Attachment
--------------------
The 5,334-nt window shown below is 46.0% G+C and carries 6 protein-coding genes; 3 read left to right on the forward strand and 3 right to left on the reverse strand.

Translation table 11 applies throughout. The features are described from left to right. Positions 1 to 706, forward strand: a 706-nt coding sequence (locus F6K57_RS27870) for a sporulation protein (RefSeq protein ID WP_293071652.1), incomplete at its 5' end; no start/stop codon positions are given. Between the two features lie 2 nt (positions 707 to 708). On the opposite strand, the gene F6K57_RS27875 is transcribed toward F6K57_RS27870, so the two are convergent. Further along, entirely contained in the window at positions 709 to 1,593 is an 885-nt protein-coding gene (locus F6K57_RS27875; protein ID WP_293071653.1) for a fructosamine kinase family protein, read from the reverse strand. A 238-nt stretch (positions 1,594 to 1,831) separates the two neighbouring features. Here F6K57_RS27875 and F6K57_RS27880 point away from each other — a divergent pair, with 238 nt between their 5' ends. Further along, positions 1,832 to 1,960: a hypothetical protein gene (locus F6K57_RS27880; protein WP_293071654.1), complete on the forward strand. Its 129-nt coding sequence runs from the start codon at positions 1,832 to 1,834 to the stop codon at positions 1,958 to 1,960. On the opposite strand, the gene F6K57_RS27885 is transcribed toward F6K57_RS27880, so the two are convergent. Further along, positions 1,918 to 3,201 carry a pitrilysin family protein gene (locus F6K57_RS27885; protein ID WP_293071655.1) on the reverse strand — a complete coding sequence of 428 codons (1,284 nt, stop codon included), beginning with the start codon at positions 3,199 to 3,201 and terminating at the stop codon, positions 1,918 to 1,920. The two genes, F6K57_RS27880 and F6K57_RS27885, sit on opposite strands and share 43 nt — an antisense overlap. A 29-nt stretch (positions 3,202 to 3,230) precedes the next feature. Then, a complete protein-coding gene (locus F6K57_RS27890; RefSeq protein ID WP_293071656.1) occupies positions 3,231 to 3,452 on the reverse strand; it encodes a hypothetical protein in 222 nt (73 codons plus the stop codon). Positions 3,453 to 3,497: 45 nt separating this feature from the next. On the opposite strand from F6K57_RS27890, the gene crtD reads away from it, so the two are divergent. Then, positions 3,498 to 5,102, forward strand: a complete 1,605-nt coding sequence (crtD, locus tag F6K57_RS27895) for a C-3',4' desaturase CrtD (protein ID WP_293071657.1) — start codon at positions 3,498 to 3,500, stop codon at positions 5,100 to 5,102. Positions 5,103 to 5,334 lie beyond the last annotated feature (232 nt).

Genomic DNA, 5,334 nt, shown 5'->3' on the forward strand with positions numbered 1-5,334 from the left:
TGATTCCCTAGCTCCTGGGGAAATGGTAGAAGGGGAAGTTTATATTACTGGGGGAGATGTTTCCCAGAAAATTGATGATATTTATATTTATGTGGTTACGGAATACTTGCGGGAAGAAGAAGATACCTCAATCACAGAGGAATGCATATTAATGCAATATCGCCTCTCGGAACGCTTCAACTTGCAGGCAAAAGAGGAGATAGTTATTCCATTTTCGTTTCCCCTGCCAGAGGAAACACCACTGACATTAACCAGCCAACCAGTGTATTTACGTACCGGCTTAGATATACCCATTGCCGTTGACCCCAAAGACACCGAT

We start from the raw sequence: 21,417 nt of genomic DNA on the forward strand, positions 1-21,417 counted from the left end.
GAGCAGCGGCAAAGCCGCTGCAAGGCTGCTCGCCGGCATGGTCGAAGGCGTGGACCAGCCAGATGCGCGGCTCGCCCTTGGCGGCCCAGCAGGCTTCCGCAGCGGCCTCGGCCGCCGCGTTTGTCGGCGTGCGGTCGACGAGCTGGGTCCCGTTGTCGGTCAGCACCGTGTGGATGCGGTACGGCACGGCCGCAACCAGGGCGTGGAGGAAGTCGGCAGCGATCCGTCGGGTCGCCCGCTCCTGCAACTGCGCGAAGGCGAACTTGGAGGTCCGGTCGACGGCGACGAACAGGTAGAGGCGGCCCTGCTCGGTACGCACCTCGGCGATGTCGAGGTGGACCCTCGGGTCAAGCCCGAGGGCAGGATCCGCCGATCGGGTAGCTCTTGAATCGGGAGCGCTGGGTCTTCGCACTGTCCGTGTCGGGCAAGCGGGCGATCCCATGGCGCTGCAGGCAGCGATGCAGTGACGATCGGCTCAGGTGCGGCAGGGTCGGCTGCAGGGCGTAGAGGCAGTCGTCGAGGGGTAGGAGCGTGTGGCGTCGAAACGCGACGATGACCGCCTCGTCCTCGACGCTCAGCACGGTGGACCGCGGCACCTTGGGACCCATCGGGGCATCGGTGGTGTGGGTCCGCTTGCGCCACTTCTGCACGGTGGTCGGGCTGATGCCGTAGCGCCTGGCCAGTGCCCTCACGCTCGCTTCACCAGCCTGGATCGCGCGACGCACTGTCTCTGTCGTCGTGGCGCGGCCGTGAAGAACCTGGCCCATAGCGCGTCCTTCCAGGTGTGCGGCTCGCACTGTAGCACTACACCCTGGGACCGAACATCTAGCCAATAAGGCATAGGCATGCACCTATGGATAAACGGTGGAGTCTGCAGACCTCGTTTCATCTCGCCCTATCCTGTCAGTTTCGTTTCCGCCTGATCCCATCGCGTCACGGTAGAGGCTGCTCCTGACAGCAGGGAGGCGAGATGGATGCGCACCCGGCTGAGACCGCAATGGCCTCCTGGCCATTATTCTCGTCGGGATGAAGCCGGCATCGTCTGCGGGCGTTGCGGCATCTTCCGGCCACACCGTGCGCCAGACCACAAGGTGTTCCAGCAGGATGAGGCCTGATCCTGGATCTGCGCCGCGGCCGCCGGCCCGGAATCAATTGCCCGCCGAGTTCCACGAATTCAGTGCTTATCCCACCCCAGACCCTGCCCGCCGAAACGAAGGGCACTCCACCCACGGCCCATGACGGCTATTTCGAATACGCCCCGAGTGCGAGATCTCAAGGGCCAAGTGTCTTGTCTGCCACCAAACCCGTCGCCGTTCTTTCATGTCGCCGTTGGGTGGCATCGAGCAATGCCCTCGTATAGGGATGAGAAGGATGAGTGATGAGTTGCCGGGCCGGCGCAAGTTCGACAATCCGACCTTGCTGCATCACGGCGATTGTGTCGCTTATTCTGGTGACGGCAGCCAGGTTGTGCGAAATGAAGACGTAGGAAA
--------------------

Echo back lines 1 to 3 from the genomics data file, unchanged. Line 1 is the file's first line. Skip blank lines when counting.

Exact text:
The 5,334-nt window shown below is 46.0% G+C and carries 6 protein-coding genes; 3 read left to right on the forward strand and 3 right to left on the reverse strand.

Translation table 11 applies throughout. The features are described from left to right. Positions 1 to 706, forward strand: a 706-nt coding sequence (locus F6K57_RS27870) for a sporulation protein (RefSeq protein ID WP_293071652.1), incomplete at its 5' end; no start/stop codon positions are given. Between the two features lie 2 nt (positions 707 to 708). On the opposite strand, the gene F6K57_RS27875 is transcribed toward F6K57_RS27870, so the two are convergent. Further along, entirely contained in the window at positions 709 to 1,593 is an 885-nt protein-coding gene (locus F6K57_RS27875; protein ID WP_293071653.1) for a fructosamine kinase family protein, read from the reverse strand. A 238-nt stretch (positions 1,594 to 1,831) separates the two neighbouring features. Here F6K57_RS27875 and F6K57_RS27880 point away from each other — a divergent pair, with 238 nt between their 5' ends. Further along, positions 1,832 to 1,960: a hypothetical protein gene (locus F6K57_RS27880; protein WP_293071654.1), complete on the forward strand. Its 129-nt coding sequence runs from the start codon at positions 1,832 to 1,834 to the stop codon at positions 1,958 to 1,960. On the opposite strand, the gene F6K57_RS27885 is transcribed toward F6K57_RS27880, so the two are convergent. Further along, positions 1,918 to 3,201 carry a pitrilysin family protein gene (locus F6K57_RS27885; protein ID WP_293071655.1) on the reverse strand — a complete coding sequence of 428 codons (1,284 nt, stop codon included), beginning with the start codon at positions 3,199 to 3,201 and terminating at the stop codon, positions 1,918 to 1,920. The two genes, F6K57_RS27880 and F6K57_RS27885, sit on opposite strands and share 43 nt — an antisense overlap. A 29-nt stretch (positions 3,202 to 3,230) precedes the next feature. Then, a complete protein-coding gene (locus F6K57_RS27890; RefSeq protein ID WP_293071656.1) occupies positions 3,231 to 3,452 on the reverse strand; it encodes a hypothetical protein in 222 nt (73 codons plus the stop codon). Positions 3,453 to 3,497: 45 nt separating this feature from the next. On the opposite strand from F6K57_RS27890, the gene crtD reads away from it, so the two are divergent. Then, positions 3,498 to 5,102, forward strand: a complete 1,605-nt coding sequence (crtD, locus tag F6K57_RS27895) for a C-3',4' desaturase CrtD (protein ID WP_293071657.1) — start codon at positions 3,498 to 3,500, stop codon at positions 5,100 to 5,102. Positions 5,103 to 5,334 lie beyond the last annotated feature (232 nt).

Genomic DNA, 5,334 nt, shown 5'->3' on the forward strand with positions numbered 1-5,334 from the left: